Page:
FE206E enclosure

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How much is enough? A question that has puzzled many a human since mastodons called to each other across primeval swamps.
The answer is that there's no simple answer in all honesty. Sorry. However, a few views.

The Fostex horns are good. Very good. Much better than some might lead you to believe. But you're never going to get subterranean bass out of them -figure on about an F3 of 50Hz, with a bit more from room gain, depending on the size of your listening room. The Jerricho horn has also had some good comments, and looks superficially at least a little more attractive (the 206 horn doesn't have the looks of the 208esigma horn IMO) but I suspect the Fostex horn will put out more in the bass regions.

I'd forget reflex-loading with these drivers -the 45l box Fostex recommends is punchy, but has no real bass -reminds me of a pair of Linn Kans with the bonus of not requiring the output power of the Hoover Dam to say boo to a goose. Not much action under 120Hz in room.

Other designs -have a look at Martin King's site for a straight mass-loaded transmission-line using this or the FE207E driver. It won't work as well as the 207E -the 206 needs a heavy dose of contour filtering to bring the top end into line; it's just not as well suited to other cabinets as the 207E. But this is a good one. Probably the best you'll come across, though you'll sacrifice efficiency unless you use active rather than passive equilisation. Not a major issue unless you're running SET amps. This design would be my choice.

One other option for serious bass -bit of a wild-card this: you could try an enlarged version of Terry Cain's BIB TQWT box. Try this as a starting point: height 66", depth 16", width 9 1/2". External dimensions assuming 3/4" build material. Sm = 3Sd . Driver at 42" from the base. Stuff the area above the driver in the first portion of the line, and add a little wadding in the base. Internal sloped baffle ends 7" above base and 7" from inside of the rear baffle. I've kept So = 0 as I suspect the FE206E will need the extra gain. Use the filter from Martin's 206E / 207E MLTL. Frequency response on a sim will not be pretty. In fact, it's downright ugly. But these measure a lot better in room than MathCad predicts -I know, because I've tried it, in response to a challenge from Terry elsewhere, and they did. I had to eat a lot of humble pie. (chomp). Most impressive. I dislike So = 0, but with these drivers, you'll probably need it. Frequency response will have a bit of ripple though. Then again -you said you wanted bass? With these, I'd expect an F3 of about 25 - 30Hz with room gain, depending again on your room size. Deep enough? ;-)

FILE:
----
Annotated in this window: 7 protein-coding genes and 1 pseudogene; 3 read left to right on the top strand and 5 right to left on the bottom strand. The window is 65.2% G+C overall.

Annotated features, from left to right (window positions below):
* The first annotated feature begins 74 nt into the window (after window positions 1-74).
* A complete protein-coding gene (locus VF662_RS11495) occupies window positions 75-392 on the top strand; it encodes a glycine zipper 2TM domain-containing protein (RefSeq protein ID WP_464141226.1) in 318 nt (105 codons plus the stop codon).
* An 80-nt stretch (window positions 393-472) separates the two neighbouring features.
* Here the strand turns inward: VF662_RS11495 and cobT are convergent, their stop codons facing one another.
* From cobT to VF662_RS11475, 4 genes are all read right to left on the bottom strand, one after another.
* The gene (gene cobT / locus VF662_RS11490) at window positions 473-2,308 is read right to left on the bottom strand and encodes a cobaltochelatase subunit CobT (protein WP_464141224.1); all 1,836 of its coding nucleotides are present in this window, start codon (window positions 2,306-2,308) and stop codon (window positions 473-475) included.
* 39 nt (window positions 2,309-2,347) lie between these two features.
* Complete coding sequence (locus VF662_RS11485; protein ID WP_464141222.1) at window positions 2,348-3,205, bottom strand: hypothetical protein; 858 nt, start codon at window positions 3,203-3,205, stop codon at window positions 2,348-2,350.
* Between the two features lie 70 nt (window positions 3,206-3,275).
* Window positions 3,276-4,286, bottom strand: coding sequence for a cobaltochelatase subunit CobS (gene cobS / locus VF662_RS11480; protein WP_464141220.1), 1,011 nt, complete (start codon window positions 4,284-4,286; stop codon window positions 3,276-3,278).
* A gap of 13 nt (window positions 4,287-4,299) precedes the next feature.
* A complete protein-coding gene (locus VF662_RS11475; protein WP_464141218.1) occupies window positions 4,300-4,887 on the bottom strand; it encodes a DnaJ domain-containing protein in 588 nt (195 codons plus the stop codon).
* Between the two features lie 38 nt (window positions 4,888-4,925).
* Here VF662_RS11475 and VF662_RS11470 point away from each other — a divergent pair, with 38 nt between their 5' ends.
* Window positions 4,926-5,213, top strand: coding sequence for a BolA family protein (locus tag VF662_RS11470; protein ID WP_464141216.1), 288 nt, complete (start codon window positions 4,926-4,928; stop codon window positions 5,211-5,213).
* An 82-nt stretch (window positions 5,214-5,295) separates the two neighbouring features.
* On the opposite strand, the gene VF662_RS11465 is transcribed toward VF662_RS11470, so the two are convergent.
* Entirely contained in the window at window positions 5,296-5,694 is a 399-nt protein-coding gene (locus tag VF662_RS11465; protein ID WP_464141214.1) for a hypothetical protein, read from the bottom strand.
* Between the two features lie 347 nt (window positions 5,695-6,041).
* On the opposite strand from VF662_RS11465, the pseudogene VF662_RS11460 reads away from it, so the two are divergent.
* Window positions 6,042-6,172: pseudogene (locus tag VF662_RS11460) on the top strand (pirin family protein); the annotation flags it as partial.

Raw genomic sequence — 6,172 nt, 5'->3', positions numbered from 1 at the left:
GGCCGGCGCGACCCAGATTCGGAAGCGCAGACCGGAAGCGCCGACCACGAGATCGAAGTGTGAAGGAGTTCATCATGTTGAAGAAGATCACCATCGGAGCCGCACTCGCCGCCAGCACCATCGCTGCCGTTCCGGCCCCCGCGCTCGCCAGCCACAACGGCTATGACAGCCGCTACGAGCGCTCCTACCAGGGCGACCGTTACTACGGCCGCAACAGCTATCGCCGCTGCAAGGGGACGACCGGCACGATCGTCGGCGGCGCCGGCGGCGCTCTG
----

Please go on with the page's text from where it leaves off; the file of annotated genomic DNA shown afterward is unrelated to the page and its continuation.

Best
Scott
 
Toni,

I would go for the back loaded horn. Myself I finished monday a Back loaded horn with the FE108E Sigma. Great bass output. And this is only a 10cm driver. I was worried that the bass was to boomy, but that isn´t the case.
An alternative is a TQWT, but the output in the frequentie between 100-500 HZ is less then by a horn, so the mid wil sound to loud. Also you wil need a passive correction filter. Al these components wil give lost of clarety and detail ( or you will have to buy expensive components at almost the price of your units). Myself I never heard a TQWT, they say the base wil sound deeper, but the output is less. For example: a man who had the same horns with the FE108EZ compared those with his new TQWT´s whit the FE167E. The bass was less!!!! Realise that the unit is much bigger!!!
It´s funny because I also considerd building with the FE206E, but I decided for the FE108EZ, because I play in a small room and do not have to play loud. So I went for the most natural sounding unit in mid and high frequenties.
I have a link with another back loaded horn. it is a lot smaller than the fostex desing. If I have to pick a design other then the original Fostex plans, I would build those: http://home.hetnet.nl/~geenius/Solo206.html
Succes with your project

Alexander
 

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Some quick explanations! Sorry about making assuumptions there! (You'll probably know some of these) These are rough & ready comments, but they'll serve as a introductory guide.

F3 is the point below which response (ie volume) from a speaker falls away rapidly.

So is the area of the closed end of a transmission line. Sm is the area of the open end. (or rather, the end which has some form of opening in or near).

Contour filtering: it's a passive set of components -typically an inductor and a resistor that sit between the amplifier and the speaker drive-unit. It serves to smooth the sound by reducing levels in specific parts of the frequency range. Some people panic about putting passive components there; providing it's done properly; it's not a problem and will not corrupt or damage the sound. You won't need expensive 'audio-grade' components either: they're usually (not always) a con with no better (and frequently worse) measured performance over good-quality standard components. It sounds frightening, but really all you need is the two items per speaker: the inductor and resistor, which isn't difficult.

A TQWT is a Tapered Quarter Wave Tube. They're sometimes known as a Voigt Pipe. Have a look here:
http://kosat.consultit.no/~ketil/lowther/voigtpip.html

I'd normally say DO NOT build this design -oddly enough, the FE206E is probably a better match for it as it stands than than any other driver I can think of, including the Lowther's it was supposedly designed for, though it'd need some heavy filtering. I'd still reduce the port area a bit though. A 4" x 4" round port would probably be a start.

The BIB I was referring to in its original form resides here: